One day, not too far in the future, cyclists will be able to ride all the way from Maine to Florida, thanks to a 3,000-mile bike path that is already almost one-third completed.
The lane is being cajoled into existence by the East Coast Greenway Alliance (ECGA). So far, 850 miles exist, and another 200 should be in place by 2020. In the U.S., it seems amazing that such a thing could exist at all, but the really amazing part is how it’s being built.
Instead of funding the scheme directly, the ECGA helps local groups to do the work, which takes advantage of local knowledge, gives locals ownership of their stretch, and decentralizes the work. Much of the East Coast Greenway already exists. Small paths along riversides, or following disused railways lines, dot the East Coast, and much of the work is to bring these sections up to code and connect them all together. The rules are fairly simple. The path must be strong enough for a full-loaded touring bike, and wide enough for safe passing—around 10 feet.
It’s an approach that’s working. In the last six years, the Greenway’s budget has doubled to almost $1 million a year. “It’s not a question of when the Greenway will get done, it’s a matter of how fast,” ECGA executive director Dennis Markatos-Soriano told CityLab. “[It is] one of those universally appealing projects.”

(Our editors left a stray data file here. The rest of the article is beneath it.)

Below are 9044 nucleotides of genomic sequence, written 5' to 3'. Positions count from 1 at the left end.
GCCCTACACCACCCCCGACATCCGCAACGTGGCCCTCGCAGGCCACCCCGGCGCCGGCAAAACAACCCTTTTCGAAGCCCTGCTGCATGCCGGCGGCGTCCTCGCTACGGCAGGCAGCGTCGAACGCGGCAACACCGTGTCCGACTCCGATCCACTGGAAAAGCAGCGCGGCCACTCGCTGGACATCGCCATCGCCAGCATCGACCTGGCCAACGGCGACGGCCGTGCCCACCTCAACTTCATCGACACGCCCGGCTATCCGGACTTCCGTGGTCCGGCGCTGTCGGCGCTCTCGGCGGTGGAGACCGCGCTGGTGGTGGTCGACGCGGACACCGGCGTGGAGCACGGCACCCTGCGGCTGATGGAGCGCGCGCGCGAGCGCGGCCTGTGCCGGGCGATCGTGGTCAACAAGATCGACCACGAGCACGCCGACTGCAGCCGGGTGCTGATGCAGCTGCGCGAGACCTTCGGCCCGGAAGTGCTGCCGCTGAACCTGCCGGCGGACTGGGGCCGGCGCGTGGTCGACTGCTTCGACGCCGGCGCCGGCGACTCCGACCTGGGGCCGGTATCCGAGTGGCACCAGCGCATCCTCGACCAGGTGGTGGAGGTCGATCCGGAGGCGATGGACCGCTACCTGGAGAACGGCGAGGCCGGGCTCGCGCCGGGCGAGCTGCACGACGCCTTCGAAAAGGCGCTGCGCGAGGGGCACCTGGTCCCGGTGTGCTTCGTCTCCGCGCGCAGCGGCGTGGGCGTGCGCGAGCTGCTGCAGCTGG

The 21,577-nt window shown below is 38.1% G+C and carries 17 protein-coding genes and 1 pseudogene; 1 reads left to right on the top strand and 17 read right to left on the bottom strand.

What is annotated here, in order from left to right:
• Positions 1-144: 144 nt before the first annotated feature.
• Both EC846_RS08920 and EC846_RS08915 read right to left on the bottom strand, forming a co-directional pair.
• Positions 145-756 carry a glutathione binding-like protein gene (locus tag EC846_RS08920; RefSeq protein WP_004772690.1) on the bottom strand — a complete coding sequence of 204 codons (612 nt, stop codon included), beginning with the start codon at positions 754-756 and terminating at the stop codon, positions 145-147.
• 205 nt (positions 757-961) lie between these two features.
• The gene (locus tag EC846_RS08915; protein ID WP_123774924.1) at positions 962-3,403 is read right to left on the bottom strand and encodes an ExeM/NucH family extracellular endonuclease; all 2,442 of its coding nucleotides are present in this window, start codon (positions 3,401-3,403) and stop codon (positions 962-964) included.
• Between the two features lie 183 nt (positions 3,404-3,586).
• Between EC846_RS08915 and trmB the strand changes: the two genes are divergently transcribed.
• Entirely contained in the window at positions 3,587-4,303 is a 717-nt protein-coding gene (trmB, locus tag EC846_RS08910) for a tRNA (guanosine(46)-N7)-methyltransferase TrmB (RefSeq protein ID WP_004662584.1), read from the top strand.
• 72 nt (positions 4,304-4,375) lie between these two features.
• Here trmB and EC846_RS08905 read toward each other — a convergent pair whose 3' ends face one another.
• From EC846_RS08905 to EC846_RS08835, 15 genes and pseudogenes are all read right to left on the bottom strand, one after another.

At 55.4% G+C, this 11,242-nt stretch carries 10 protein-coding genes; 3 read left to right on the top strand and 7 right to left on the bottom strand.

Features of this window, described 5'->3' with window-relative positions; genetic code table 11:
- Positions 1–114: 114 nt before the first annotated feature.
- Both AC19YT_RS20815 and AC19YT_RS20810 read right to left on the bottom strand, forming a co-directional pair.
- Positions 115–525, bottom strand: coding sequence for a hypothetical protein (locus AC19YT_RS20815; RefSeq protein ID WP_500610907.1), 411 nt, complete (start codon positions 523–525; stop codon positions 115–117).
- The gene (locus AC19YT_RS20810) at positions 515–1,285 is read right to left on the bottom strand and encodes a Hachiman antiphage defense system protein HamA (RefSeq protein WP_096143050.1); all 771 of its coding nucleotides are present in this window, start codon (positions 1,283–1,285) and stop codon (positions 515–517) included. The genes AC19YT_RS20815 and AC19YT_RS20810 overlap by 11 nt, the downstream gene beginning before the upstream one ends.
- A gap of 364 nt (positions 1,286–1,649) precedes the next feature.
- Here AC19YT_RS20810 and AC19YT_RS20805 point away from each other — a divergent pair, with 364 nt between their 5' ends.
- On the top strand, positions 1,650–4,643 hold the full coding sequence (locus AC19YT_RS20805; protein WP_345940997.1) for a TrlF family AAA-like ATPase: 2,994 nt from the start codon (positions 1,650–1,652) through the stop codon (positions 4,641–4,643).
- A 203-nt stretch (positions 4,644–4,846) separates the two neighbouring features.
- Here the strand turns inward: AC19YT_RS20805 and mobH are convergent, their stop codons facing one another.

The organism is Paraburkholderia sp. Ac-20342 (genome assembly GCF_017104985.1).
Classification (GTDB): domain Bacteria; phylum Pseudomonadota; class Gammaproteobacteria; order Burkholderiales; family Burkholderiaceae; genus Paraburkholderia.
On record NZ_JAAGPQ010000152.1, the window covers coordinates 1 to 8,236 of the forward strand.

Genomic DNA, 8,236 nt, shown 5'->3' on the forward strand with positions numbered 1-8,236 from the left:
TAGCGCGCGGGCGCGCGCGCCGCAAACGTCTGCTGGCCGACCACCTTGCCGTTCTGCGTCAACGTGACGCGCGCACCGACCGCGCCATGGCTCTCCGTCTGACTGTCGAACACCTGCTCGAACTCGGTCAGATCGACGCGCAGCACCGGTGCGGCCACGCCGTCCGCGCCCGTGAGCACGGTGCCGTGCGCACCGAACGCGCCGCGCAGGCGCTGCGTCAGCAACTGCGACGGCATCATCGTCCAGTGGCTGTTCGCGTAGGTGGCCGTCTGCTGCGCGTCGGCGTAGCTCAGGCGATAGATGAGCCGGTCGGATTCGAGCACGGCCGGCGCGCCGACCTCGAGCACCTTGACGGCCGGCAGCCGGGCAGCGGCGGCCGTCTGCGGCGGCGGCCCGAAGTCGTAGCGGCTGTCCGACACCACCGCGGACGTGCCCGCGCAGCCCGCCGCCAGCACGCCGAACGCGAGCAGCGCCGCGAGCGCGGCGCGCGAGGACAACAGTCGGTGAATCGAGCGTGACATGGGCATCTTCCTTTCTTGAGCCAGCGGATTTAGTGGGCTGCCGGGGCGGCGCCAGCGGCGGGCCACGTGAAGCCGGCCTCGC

Like the long-distance bike routes in Europe, the Greenway has two main kinds of user. Locals can use it as a way to get around their own town, or from one place to another. They also might take a Sunday ride, or a daily run, or take the dog for a walk.
The other group is long-distance cyclists, themselves either day-trippers or using the Greenway as a part of a long-distance tour. If you ride 50 miles a day, you can do the entire trail–from Calais, Maine, to Key West, Florida–in less than two months. And taking it easy is the point. “If you do 100 miles a day for a month, you can ride the whole East Coast Greenway,” ECGA’s development director told CityLab, “but you’ve robbed yourself of the heart of the experience.”
Construction of the route continues at this same relaxed pace, and you can get involved, either through a donation, by lobbying your local officials, or by volunteering to help build out the route if it passes through your own town.
In its roots-up construction, the Greenway mirrors another great U.S. project, the Appalachian Trail, which also began life as a series of existing sections, which got joined together to make today’s 2,200-mile trail. Few people would argue against the trail today, just as few would argue against the Greenway–the usual opponents of a bike infrastructure project are drivers, and the Greenway stays far away from their precious roads. Which is just how us cyclists like it.